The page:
Expert Interview - Back pain in football

Premiership physiotherapist Neal Reynolds talks about back pain in football and preventing back pain.

Preventing back pain

The main issue in preventing back pain is posture. The first hour or two in the morning is when you really need to look after your back. Just be aware of your posture and avoid flexion (bending forwards) positions. Sitting postures are really important, as are lifting postures. It's no different for someone whether they are involved in sports or not.

When it comes to sport, it has become fasionable to do a lot of core stability for preventing back pain. This focuses on the pelvis and lower abdomen area where the muscles are attached to the back and help stabilise and support it.

Neal isn't a fan of lots of sit-ups etc for the reason that they can make a back injury flare up. However, lower level core exercises can be really effective.

Back pain in football

There are so many different structures that can be injured and different diagnoses so it's a really big topic. The main things you see in football are players in their mid to late 20's which are starting to display signs or early arthritis in their lower spine. Symptoms tend to flare up with this. Usually within the season they are fine. It causes more problems in the off and pre-season as their bodies are used to a change in activity.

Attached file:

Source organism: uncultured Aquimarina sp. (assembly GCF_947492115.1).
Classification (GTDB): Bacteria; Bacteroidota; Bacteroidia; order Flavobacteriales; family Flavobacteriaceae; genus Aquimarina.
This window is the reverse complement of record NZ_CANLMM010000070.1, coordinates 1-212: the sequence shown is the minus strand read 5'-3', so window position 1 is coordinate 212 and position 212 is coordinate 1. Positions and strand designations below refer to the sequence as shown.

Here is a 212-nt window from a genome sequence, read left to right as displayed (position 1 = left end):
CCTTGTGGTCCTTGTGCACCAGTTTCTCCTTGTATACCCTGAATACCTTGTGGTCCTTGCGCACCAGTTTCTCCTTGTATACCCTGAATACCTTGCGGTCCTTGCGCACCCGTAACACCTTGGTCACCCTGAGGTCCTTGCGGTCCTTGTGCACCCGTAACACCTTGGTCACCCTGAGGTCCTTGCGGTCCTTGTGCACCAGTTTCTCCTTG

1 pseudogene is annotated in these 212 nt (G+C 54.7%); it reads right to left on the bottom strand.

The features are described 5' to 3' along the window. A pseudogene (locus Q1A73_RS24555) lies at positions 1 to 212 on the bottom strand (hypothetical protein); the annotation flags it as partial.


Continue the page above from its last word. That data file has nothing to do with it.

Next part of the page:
Treatment for this kind of injury is based around the condition of the muscles, as there is nothing you can do for the spine or discs. Ice is used to help it calm down, then switching to heat quite early on as it isn't an injury as such and there isn't any bleeding. Then lots and lots of massage and muscle energy techniques to get the muscles to settle down. Teaching postural education on how to bend and lift etc.

The other main problem tends to be in the younger play who is constantly arching the back which can cause a stress reaction in the bones in the back which can result in a small fracture. They don't tend to be unstable, although can cause pain on repeateded movements. This should be referred to a back specialist who will decide if surgery is necessary. Often it won't be and rest is enough, although this can mean the player is out for 3-4 months. There are injections which can be used to try to stimulate bone growth, as well as some other options, but the main thing really is resting.